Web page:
Oil prices posted the sharpest increase of the last 26 weeks during the week ending Oct. 13, as markets fretted about worsening supply shortages for the remainder of the year due to the ongoing conflict between Palestine and Israel.
International benchmark Brent crude traded at $89.69 per barrel at 15.30 p.m. (1230 GMT) on Friday, increasing by around 6% relative to the closing price of $84.58 a barrel on Friday last week.
West Texas Intermediate (WTI), the American benchmark, was trading at $86.91 a barrel at the same time on Friday, up almost 5% from last Friday's session, which closed at $82.79 per barrel.
Prices started the week skyrocketing over intensified supply concerns caused by the conflict between Palestine and Israel.
Despite Israel's limited contribution to global oil supply, the ongoing conflict between Palestine and Israel is generating fears of the possibility of a regional spillover, endangering infrastructure damage, and consequently deepening the supply deficit predicted for the rest of the year.
Later in the day on Monday, prices drifted lower over easing concerns that the ongoing clashes between Israel and Palestine would have a limited impact on oil trading. Based on reports of Iran’s possible role during the Hamas attack that started late on Saturday, investors chose caution after the US said Monday that it does not have any information to suggest that Iran helped Hamas’ plan.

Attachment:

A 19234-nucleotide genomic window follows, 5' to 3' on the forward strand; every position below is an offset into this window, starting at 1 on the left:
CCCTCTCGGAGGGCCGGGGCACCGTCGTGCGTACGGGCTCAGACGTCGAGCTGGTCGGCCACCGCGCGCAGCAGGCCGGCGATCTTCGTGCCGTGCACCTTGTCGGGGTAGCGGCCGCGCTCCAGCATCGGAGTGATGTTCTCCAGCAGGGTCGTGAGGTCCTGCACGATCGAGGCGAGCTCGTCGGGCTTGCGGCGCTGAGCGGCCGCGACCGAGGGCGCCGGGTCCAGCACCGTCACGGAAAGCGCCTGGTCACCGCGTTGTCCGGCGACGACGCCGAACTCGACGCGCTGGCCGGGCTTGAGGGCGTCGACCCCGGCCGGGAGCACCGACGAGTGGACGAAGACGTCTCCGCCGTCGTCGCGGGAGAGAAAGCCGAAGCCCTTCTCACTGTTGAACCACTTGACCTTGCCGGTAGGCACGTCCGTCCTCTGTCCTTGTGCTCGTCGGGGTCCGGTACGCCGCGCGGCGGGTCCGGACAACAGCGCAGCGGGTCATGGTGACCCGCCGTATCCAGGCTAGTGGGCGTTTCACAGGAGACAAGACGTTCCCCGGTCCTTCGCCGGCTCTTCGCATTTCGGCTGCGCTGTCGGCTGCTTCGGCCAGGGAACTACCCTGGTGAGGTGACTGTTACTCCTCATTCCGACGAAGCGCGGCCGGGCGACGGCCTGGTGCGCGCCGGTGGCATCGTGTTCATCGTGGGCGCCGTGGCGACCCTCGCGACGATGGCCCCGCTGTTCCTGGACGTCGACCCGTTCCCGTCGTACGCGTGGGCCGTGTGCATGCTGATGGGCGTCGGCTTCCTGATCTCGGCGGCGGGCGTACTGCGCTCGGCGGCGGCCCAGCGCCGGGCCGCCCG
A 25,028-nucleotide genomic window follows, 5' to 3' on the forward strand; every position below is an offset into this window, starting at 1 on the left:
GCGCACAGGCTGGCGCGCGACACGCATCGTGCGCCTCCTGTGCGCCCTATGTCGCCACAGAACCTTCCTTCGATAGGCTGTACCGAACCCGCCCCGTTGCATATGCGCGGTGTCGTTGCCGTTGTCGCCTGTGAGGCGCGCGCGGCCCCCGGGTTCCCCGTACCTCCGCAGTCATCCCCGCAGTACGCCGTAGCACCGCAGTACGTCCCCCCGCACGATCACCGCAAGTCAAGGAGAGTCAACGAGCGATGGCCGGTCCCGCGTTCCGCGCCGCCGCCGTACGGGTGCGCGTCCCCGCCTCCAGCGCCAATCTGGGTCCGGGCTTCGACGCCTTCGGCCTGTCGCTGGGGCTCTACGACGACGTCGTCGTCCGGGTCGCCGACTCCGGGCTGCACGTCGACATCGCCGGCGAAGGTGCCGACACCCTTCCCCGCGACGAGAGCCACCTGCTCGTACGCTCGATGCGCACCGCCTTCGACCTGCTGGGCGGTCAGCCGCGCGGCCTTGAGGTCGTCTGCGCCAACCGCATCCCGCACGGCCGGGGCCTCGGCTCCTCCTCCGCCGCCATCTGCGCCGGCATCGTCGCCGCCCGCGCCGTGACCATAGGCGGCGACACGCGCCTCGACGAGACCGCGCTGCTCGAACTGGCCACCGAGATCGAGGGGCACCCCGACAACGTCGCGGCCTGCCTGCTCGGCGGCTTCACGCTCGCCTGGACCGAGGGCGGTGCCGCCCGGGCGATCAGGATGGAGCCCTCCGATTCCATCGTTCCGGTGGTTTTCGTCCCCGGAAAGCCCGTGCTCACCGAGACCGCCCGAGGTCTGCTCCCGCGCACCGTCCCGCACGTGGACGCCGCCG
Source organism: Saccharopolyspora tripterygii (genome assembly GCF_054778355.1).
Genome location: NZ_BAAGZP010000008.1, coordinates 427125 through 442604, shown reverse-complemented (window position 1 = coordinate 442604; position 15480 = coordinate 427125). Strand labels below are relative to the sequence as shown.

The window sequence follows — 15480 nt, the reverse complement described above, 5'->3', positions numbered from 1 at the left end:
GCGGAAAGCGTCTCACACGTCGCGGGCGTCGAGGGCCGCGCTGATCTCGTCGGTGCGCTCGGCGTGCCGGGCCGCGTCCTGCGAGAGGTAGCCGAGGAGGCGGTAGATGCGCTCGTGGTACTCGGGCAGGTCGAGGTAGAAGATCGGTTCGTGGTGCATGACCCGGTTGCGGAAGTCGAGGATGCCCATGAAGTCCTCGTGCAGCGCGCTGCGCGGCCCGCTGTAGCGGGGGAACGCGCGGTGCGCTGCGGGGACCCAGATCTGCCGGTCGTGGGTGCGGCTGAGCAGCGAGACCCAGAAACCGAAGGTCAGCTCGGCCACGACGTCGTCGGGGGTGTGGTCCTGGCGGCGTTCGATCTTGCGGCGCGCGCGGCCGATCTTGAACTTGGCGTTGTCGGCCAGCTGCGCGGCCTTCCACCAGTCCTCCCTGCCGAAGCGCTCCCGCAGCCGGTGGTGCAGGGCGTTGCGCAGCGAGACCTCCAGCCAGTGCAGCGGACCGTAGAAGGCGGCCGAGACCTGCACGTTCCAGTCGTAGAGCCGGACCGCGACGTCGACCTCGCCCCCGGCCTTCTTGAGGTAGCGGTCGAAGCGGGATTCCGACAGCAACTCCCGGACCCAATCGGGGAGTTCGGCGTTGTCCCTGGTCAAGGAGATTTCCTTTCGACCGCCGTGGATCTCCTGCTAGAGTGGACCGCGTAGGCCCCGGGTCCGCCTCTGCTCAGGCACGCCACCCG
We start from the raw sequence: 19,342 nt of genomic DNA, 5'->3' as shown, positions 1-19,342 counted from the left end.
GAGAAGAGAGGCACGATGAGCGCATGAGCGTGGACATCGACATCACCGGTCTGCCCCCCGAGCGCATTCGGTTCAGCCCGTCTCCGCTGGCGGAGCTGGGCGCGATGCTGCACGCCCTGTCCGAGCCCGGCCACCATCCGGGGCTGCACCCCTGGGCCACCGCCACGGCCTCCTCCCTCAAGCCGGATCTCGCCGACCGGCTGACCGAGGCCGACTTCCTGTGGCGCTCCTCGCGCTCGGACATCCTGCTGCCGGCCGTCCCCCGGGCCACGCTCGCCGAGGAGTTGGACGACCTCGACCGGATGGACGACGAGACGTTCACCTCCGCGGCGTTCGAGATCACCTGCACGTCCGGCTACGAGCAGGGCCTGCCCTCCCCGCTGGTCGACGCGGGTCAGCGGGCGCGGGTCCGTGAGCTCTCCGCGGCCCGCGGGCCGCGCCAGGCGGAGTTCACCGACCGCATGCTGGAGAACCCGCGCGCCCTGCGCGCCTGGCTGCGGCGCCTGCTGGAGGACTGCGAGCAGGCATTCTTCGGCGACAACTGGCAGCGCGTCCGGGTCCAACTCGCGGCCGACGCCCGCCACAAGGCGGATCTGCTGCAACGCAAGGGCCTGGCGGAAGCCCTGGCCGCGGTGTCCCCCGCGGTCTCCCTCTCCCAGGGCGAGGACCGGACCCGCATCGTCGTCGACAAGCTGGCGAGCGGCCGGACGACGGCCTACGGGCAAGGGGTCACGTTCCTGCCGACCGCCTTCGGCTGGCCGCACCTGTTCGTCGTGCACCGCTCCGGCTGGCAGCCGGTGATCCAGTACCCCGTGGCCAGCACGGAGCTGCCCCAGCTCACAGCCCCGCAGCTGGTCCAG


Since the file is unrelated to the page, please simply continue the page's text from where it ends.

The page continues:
Prices continued to fluctuate during the week as supply-side shortages remained the focus in oil markets.
Oil prices were allayed on Wednesday after Saudi Arabia, OPEC's swing producer, said it was working with regional and international partners to prevent an escalation and reaffirmed its efforts to stabilize oil markets.
However, Israel’s attacks on the Syrian capital Damascus and the city of Aleppo on Thursday, targeting their airports, again raised concerns that the conflict could escalate.
Moreover, a potential uptick in demand this year, amid a predicted supply deficit, also supported upward price movements on Thursday.
The International Energy Agency (IEA) boosted its 2023 demand growth prediction to 2.3 million barrels per day (bpd) in a monthly report on Thursday, bringing it closer to OPEC's unchanged forecast of 2.4 million bpd.
Meanwhile, the IEA lowered its oil demand growth forecast for next year to around 900,000 bpd, suggesting that 'a harsher economic climate and continued progress in energy efficiency will weigh on oil consumption.' By contrast, OPEC forecasts that demand will rise by 2.2 million bpd next year.
Price increases are persisting as investors fear worsening supply shortages for the remainder of the year.
Meanwhile, US Energy Information Administration data released Thursday showed that the country's commercial crude oil stocks rose by approximately 10.2 million barrels.
A strong increase in inventory implies a fall in crude demand in the US, easing concerns in a market where a supply deficit is expected for the remainder of the year.
By Firdevs Yuksel